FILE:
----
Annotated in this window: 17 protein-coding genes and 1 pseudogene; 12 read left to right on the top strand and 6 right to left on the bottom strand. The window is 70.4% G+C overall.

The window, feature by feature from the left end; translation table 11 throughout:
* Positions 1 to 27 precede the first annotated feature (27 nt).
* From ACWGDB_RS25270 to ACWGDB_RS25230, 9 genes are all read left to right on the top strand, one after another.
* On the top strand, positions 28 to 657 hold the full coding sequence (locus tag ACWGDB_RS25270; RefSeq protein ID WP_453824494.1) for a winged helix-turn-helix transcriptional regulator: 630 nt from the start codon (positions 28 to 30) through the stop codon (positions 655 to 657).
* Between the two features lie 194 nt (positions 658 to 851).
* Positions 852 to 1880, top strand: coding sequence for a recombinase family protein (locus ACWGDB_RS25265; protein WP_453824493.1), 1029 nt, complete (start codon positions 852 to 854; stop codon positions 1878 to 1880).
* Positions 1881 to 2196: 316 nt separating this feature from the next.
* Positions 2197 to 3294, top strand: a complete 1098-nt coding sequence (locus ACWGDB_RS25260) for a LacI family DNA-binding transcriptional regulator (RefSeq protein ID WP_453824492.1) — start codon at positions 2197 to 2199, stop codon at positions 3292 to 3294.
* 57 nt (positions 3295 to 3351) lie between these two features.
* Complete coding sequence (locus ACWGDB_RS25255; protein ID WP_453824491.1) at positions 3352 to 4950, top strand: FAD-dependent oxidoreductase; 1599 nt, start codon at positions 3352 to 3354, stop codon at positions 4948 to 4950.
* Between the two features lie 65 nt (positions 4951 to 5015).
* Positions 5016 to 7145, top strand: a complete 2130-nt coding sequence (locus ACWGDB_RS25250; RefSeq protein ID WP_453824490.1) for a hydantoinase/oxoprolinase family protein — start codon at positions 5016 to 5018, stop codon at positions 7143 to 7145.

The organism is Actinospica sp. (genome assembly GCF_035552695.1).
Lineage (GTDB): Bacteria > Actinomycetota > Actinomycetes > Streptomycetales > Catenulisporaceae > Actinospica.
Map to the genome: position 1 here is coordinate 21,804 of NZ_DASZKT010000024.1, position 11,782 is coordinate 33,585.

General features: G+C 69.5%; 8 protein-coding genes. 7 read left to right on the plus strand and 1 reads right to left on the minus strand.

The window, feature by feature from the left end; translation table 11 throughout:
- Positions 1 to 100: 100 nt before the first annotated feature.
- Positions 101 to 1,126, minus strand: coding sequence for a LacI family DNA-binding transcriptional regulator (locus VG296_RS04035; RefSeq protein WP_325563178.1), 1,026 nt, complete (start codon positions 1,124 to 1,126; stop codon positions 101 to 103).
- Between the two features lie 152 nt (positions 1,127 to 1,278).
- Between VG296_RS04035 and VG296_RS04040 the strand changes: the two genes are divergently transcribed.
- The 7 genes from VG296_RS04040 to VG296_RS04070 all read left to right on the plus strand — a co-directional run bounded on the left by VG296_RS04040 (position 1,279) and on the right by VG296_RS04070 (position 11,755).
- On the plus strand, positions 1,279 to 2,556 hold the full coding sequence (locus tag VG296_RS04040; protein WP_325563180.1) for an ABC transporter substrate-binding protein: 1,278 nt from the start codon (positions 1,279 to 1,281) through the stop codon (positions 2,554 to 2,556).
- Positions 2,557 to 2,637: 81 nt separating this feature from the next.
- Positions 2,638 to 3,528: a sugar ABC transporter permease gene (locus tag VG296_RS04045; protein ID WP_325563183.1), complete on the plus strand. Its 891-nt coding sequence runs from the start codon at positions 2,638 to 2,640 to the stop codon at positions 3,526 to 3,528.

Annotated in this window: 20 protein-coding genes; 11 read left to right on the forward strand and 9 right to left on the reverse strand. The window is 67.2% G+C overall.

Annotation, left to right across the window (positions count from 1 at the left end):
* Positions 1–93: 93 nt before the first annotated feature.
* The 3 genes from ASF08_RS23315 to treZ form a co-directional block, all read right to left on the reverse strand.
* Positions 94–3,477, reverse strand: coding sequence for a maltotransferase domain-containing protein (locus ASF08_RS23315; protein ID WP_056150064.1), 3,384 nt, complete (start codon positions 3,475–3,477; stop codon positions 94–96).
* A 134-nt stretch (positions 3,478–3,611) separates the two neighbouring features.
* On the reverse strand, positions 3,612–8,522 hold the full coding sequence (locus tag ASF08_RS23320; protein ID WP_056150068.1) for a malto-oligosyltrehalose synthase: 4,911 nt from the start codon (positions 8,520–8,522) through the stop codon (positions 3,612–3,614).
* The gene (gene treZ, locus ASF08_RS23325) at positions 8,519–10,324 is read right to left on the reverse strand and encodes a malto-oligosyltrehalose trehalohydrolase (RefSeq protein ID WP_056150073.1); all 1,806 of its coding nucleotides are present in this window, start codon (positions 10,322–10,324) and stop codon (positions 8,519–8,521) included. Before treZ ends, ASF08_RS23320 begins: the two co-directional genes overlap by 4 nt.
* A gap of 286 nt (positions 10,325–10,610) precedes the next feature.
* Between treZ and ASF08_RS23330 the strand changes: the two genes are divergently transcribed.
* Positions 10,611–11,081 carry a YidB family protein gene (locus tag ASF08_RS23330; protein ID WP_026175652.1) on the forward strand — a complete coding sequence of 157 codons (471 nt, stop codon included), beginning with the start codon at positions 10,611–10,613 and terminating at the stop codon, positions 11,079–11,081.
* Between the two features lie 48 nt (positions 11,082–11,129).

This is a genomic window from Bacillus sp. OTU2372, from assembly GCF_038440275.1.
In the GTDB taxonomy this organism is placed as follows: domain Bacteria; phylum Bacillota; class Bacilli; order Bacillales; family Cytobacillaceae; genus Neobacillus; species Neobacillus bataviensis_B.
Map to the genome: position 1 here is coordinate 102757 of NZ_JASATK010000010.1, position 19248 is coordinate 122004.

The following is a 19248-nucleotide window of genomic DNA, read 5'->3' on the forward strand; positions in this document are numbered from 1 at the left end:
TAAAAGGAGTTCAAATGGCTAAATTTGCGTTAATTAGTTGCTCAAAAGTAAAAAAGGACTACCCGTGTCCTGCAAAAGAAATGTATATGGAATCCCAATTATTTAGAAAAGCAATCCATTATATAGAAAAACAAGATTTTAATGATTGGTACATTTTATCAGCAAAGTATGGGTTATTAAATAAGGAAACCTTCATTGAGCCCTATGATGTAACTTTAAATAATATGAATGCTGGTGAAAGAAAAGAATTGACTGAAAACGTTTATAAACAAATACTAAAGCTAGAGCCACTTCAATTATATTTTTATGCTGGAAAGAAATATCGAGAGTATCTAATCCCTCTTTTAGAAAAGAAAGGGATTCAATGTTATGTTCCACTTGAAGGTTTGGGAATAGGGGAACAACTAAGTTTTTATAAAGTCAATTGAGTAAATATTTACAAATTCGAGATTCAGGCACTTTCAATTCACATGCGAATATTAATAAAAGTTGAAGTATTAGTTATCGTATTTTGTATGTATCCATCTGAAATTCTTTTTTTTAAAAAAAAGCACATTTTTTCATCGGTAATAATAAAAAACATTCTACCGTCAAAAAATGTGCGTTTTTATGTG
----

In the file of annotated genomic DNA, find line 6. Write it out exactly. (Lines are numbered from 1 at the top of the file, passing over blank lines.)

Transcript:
* Between the two features lie 194 nt (positions 658 to 851).